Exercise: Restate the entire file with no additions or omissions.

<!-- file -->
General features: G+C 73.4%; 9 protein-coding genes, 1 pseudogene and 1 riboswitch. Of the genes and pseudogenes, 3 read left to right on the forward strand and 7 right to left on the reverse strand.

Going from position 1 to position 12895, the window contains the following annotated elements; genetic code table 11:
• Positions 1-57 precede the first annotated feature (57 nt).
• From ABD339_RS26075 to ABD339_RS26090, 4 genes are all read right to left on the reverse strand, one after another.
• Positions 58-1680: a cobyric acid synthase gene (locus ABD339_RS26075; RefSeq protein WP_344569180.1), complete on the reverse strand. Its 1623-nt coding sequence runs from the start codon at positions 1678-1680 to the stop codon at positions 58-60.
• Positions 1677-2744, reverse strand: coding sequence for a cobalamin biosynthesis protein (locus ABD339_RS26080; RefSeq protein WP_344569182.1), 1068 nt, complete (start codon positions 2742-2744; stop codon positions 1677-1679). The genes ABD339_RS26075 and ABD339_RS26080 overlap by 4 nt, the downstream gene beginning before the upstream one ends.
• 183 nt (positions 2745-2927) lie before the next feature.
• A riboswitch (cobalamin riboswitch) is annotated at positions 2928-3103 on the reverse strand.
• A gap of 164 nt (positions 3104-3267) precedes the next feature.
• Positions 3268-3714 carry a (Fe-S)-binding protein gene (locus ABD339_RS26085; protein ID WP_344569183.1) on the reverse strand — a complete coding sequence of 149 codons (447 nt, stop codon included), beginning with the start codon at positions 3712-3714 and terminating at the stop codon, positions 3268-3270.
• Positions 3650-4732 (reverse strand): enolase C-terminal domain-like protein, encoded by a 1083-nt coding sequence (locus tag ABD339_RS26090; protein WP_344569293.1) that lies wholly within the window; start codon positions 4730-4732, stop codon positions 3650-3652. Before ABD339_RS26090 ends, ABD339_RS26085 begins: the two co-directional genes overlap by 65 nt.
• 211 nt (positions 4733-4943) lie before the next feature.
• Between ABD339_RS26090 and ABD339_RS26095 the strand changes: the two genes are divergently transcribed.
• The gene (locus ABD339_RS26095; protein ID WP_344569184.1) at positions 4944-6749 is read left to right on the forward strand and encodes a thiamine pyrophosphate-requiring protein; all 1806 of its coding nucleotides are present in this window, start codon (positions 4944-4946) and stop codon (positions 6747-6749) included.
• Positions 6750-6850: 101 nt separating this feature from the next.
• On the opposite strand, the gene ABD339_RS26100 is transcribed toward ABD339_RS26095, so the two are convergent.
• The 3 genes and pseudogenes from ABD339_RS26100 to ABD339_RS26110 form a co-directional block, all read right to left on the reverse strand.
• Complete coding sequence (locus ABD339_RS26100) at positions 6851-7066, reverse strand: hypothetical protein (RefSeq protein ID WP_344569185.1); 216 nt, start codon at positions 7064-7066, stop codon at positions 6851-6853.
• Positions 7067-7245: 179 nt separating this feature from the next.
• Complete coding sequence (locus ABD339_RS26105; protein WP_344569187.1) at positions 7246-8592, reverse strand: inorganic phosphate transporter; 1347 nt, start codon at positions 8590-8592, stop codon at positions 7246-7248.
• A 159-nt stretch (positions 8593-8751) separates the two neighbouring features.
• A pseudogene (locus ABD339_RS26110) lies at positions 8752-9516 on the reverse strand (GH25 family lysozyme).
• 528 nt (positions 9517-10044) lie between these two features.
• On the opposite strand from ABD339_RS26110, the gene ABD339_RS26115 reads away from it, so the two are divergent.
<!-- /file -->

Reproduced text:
General features: G+C 73.4%; 9 protein-coding genes, 1 pseudogene and 1 riboswitch. Of the genes and pseudogenes, 3 read left to right on the forward strand and 7 right to left on the reverse strand.

Going from position 1 to position 12895, the window contains the following annotated elements; genetic code table 11:
• Positions 1-57 precede the first annotated feature (57 nt).
• From ABD339_RS26075 to ABD339_RS26090, 4 genes are all read right to left on the reverse strand, one after another.
• Positions 58-1680: a cobyric acid synthase gene (locus ABD339_RS26075; RefSeq protein WP_344569180.1), complete on the reverse strand. Its 1623-nt coding sequence runs from the start codon at positions 1678-1680 to the stop codon at positions 58-60.
• Positions 1677-2744, reverse strand: coding sequence for a cobalamin biosynthesis protein (locus ABD339_RS26080; RefSeq protein WP_344569182.1), 1068 nt, complete (start codon positions 2742-2744; stop codon positions 1677-1679). The genes ABD339_RS26075 and ABD339_RS26080 overlap by 4 nt, the downstream gene beginning before the upstream one ends.
• 183 nt (positions 2745-2927) lie before the next feature.
• A riboswitch (cobalamin riboswitch) is annotated at positions 2928-3103 on the reverse strand.
• A gap of 164 nt (positions 3104-3267) precedes the next feature.
• Positions 3268-3714 carry a (Fe-S)-binding protein gene (locus ABD339_RS26085; protein ID WP_344569183.1) on the reverse strand — a complete coding sequence of 149 codons (447 nt, stop codon included), beginning with the start codon at positions 3712-3714 and terminating at the stop codon, positions 3268-3270.
• Positions 3650-4732 (reverse strand): enolase C-terminal domain-like protein, encoded by a 1083-nt coding sequence (locus tag ABD339_RS26090; protein WP_344569293.1) that lies wholly within the window; start codon positions 4730-4732, stop codon positions 3650-3652. Before ABD339_RS26090 ends, ABD339_RS26085 begins: the two co-directional genes overlap by 65 nt.
• 211 nt (positions 4733-4943) lie before the next feature.
• Between ABD339_RS26090 and ABD339_RS26095 the strand changes: the two genes are divergently transcribed.
• The gene (locus ABD339_RS26095; protein ID WP_344569184.1) at positions 4944-6749 is read left to right on the forward strand and encodes a thiamine pyrophosphate-requiring protein; all 1806 of its coding nucleotides are present in this window, start codon (positions 4944-4946) and stop codon (positions 6747-6749) included.
• Positions 6750-6850: 101 nt separating this feature from the next.
• On the opposite strand, the gene ABD339_RS26100 is transcribed toward ABD339_RS26095, so the two are convergent.
• The 3 genes and pseudogenes from ABD339_RS26100 to ABD339_RS26110 form a co-directional block, all read right to left on the reverse strand.
• Complete coding sequence (locus ABD339_RS26100) at positions 6851-7066, reverse strand: hypothetical protein (RefSeq protein ID WP_344569185.1); 216 nt, start codon at positions 7064-7066, stop codon at positions 6851-6853.
• Positions 7067-7245: 179 nt separating this feature from the next.
• Complete coding sequence (locus ABD339_RS26105; protein WP_344569187.1) at positions 7246-8592, reverse strand: inorganic phosphate transporter; 1347 nt, start codon at positions 8590-8592, stop codon at positions 7246-7248.
• A 159-nt stretch (positions 8593-8751) separates the two neighbouring features.
• A pseudogene (locus ABD339_RS26110) lies at positions 8752-9516 on the reverse strand (GH25 family lysozyme).
• 528 nt (positions 9517-10044) lie between these two features.
• On the opposite strand from ABD339_RS26110, the gene ABD339_RS26115 reads away from it, so the two are divergent.